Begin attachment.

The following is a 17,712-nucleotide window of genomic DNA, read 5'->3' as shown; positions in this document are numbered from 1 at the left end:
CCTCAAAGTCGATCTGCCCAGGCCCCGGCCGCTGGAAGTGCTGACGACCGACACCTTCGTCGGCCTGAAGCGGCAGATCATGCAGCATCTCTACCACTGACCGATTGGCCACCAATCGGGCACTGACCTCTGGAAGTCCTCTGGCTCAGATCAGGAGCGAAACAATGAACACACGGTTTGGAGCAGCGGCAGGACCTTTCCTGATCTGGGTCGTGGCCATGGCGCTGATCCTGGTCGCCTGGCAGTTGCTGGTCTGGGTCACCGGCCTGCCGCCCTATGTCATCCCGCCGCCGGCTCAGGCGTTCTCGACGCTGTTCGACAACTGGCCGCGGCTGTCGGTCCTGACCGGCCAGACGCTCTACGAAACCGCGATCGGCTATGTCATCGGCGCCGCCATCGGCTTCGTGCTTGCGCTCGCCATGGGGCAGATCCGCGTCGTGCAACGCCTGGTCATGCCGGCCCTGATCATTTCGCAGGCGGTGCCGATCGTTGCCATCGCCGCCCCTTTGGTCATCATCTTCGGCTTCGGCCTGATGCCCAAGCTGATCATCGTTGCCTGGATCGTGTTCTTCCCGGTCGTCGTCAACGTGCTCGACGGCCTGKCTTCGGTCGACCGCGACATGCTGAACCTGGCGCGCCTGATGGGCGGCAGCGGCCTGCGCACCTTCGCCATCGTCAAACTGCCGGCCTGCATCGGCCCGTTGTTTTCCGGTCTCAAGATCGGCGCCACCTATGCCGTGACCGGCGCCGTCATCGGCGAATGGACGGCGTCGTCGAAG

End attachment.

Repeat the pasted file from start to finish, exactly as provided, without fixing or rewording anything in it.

The following is a 17,712-nucleotide window of genomic DNA, read 5'->3' as shown; positions in this document are numbered from 1 at the left end:
CCTCAAAGTCGATCTGCCCAGGCCCCGGCCGCTGGAAGTGCTGACGACCGACACCTTCGTCGGCCTGAAGCGGCAGATCATGCAGCATCTCTACCACTGACCGATTGGCCACCAATCGGGCACTGACCTCTGGAAGTCCTCTGGCTCAGATCAGGAGCGAAACAATGAACACACGGTTTGGAGCAGCGGCAGGACCTTTCCTGATCTGGGTCGTGGCCATGGCGCTGATCCTGGTCGCCTGGCAGTTGCTGGTCTGGGTCACCGGCCTGCCGCCCTATGTCATCCCGCCGCCGGCTCAGGCGTTCTCGACGCTGTTCGACAACTGGCCGCGGCTGTCGGTCCTGACCGGCCAGACGCTCTACGAAACCGCGATCGGCTATGTCATCGGCGCCGCCATCGGCTTCGTGCTTGCGCTCGCCATGGGGCAGATCCGCGTCGTGCAACGCCTGGTCATGCCGGCCCTGATCATTTCGCAGGCGGTGCCGATCGTTGCCATCGCCGCCCCTTTGGTCATCATCTTCGGCTTCGGCCTGATGCCCAAGCTGATCATCGTTGCCTGGATCGTGTTCTTCCCGGTCGTCGTCAACGTGCTCGACGGCCTGKCTTCGGTCGACCGCGACATGCTGAACCTGGCGCGCCTGATGGGCGGCAGCGGCCTGCGCACCTTCGCCATCGTCAAACTGCCGGCCTGCATCGGCCCGTTGTTTTCCGGTCTCAAGATCGGCGCCACCTATGCCGTGACCGGCGCCGTCATCGGCGAATGGACGGCGTCGTCGAAG